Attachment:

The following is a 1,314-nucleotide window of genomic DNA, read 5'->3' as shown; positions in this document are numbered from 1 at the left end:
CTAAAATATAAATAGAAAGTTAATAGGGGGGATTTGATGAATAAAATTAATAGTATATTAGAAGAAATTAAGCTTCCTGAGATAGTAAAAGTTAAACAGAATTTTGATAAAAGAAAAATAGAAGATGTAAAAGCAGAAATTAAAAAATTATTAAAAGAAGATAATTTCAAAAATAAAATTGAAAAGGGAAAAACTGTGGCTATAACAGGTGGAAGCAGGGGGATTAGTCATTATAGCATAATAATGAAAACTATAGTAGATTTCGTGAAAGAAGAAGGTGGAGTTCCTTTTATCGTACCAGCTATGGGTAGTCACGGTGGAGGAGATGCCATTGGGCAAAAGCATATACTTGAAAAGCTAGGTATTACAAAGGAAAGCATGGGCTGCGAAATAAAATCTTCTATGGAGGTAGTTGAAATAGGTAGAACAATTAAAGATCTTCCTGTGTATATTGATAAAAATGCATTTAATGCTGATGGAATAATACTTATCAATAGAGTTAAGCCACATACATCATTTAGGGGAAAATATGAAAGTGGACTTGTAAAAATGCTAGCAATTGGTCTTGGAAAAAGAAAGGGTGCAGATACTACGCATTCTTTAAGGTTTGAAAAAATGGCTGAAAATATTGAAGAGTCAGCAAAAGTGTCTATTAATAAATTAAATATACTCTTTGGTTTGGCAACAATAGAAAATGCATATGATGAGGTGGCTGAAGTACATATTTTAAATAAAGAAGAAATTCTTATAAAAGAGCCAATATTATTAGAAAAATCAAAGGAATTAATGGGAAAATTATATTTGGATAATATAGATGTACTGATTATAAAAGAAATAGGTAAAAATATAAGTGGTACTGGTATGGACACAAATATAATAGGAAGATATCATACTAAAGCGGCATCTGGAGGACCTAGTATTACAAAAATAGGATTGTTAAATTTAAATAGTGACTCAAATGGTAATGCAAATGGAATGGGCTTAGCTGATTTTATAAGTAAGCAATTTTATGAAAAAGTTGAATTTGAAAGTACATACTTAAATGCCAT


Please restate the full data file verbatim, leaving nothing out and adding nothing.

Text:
The following is a 1,314-nucleotide window of genomic DNA, read 5'->3' as shown; positions in this document are numbered from 1 at the left end:
CTAAAATATAAATAGAAAGTTAATAGGGGGGATTTGATGAATAAAATTAATAGTATATTAGAAGAAATTAAGCTTCCTGAGATAGTAAAAGTTAAACAGAATTTTGATAAAAGAAAAATAGAAGATGTAAAAGCAGAAATTAAAAAATTATTAAAAGAAGATAATTTCAAAAATAAAATTGAAAAGGGAAAAACTGTGGCTATAACAGGTGGAAGCAGGGGGATTAGTCATTATAGCATAATAATGAAAACTATAGTAGATTTCGTGAAAGAAGAAGGTGGAGTTCCTTTTATCGTACCAGCTATGGGTAGTCACGGTGGAGGAGATGCCATTGGGCAAAAGCATATACTTGAAAAGCTAGGTATTACAAAGGAAAGCATGGGCTGCGAAATAAAATCTTCTATGGAGGTAGTTGAAATAGGTAGAACAATTAAAGATCTTCCTGTGTATATTGATAAAAATGCATTTAATGCTGATGGAATAATACTTATCAATAGAGTTAAGCCACATACATCATTTAGGGGAAAATATGAAAGTGGACTTGTAAAAATGCTAGCAATTGGTCTTGGAAAAAGAAAGGGTGCAGATACTACGCATTCTTTAAGGTTTGAAAAAATGGCTGAAAATATTGAAGAGTCAGCAAAAGTGTCTATTAATAAATTAAATATACTCTTTGGTTTGGCAACAATAGAAAATGCATATGATGAGGTGGCTGAAGTACATATTTTAAATAAAGAAGAAATTCTTATAAAAGAGCCAATATTATTAGAAAAATCAAAGGAATTAATGGGAAAATTATATTTGGATAATATAGATGTACTGATTATAAAAGAAATAGGTAAAAATATAAGTGGTACTGGTATGGACACAAATATAATAGGAAGATATCATACTAAAGCGGCATCTGGAGGACCTAGTATTACAAAAATAGGATTGTTAAATTTAAATAGTGACTCAAATGGTAATGCAAATGGAATGGGCTTAGCTGATTTTATAAGTAAGCAATTTTATGAAAAAGTTGAATTTGAAAGTACATACTTAAATGCCAT